Thanksgiving and Folklore

It's that time of year again! So here is my post from last year about Thanksgiving. At that time, I wasn't teaching my Folklore course and wanted to. This year, I am, and I'm thankful for that!

Thanksgiving, as it is known in America, is a relatively new holiday . . . despite the supposed link to Pilgrims and Indians.

Not that Puritans and Native Americans didn't lunch together--only, at the time, the involved parties weren't thinking, "Hey, this is Thanksgiving!" although they may have been thinking of "thanksgiving." People are generally glad not to be dead from starvation.

Not to overwhelm anyone with abstractions, but holidays usually become holidays once the thing they become a holiday for is long past. This is true of most commemorations: the Vietnam War Memorial was completed in 1982; the Korean War Veterans Memorial in 1995; and the World War II Memorial--for the war we won!--in 2004.

Commemoration always seems to occur when people fear that the thing being commemorated has already been forgotten (and it probably has).

Another point is that holidays will accummulate traditions which are explained/justified/linked to the holiday's history AFTER they have accummulated. Human beings are wonderful at seeing connections; they are also wonderful at having purely visceral reactions. So . . . let's have a parade! BECAUSE . . . the Pilgrims and Indians would want us to.

Here's the history. During the Civil War, Sarah Josepha Hale (of "Mary had a little lamb" fame) became obsessed (there's really no other word for it) with the idea of a National Thanksgiving Holiday. Hale wrote for/edited several women's magazines. She used her position to write numerous letters and editorials and articles, etc. etc. etc. about how awesome it would be to have a National Thanksgiving Holiday.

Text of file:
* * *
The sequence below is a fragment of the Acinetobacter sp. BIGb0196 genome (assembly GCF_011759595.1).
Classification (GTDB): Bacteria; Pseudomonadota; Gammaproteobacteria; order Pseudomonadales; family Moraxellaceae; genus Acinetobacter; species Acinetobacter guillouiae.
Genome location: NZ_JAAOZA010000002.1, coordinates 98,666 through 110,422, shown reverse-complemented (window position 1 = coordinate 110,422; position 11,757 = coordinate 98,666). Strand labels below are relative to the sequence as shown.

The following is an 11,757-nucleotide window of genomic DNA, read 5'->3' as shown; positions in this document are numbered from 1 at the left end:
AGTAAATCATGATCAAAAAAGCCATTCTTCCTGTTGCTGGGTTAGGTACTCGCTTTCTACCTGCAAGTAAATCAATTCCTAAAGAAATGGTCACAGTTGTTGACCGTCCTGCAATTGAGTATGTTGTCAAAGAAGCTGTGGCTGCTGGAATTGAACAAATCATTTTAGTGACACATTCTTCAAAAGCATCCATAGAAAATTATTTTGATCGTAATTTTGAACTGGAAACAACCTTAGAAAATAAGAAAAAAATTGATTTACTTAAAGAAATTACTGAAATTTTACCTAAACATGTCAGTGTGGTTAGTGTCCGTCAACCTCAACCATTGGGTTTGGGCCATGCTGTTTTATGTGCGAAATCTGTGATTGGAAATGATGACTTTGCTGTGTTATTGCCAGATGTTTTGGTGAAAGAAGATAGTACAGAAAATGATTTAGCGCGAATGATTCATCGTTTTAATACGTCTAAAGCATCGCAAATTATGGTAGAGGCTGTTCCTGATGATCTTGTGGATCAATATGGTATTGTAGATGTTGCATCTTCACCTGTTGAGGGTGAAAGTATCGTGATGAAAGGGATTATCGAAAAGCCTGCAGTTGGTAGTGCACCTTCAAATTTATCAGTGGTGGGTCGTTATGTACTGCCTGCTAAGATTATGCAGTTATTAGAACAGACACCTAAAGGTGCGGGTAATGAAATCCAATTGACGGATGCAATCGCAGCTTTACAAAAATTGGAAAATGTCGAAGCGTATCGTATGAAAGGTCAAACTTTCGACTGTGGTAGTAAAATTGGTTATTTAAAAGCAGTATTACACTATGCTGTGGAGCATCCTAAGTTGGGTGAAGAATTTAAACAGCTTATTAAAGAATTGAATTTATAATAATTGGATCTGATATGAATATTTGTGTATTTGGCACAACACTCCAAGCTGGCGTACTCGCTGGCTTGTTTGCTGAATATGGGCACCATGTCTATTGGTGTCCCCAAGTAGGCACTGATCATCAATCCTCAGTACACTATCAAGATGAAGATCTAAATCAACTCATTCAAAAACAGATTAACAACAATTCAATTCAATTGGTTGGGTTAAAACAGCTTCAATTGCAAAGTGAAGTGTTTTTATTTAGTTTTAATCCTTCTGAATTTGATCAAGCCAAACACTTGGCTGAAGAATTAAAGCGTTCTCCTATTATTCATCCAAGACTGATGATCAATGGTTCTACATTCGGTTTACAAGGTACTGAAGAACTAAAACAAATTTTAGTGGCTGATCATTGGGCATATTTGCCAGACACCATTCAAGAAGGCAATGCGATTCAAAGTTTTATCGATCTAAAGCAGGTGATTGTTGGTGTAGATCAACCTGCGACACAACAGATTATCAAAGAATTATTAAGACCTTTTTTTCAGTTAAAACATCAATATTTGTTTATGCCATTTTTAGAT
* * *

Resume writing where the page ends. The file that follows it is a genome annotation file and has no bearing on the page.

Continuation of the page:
Hale was not particularly interested in Pilgrims and Native Americans. She was more interested in a holiday that would unite the United States (this was pre-Civil War), specifically, a holiday that had New England origins. Harvest festivals and days of thanksgiving were part of early colonial life, and thanksgiving dinners were already being practiced in New England in the 19th century. In many ways, Hale was the soul-sister of Martha Stewart since what she really wanted was for everyone to come to dinner. (And the creation of the holiday led to literally thousands of books on "how to cook the perfect turkey" and "holiday crafts that children will be forced to make and then scatter about your house!"--not that I minded the crafts as a child; I only became anti-crafts as an adult.)

In October 1863, Lincoln caved, issuing a Proclamation of Thanksgiving for the last Thursday of November for Federal employees and DC residents. However, Hale died long before Congress passed Thanksgiving as a legal holiday in 1941.

Here's the commemoration bit: although Hale started campaigning for a Thanksgiving holiday in the mid-1800s, that holiday was not linked to Indians feeding poor starving Pilgrims until the late 1800s; by then, the Mayflower had become a founding story, and Native Americans were no longer a perceived threat in the United States.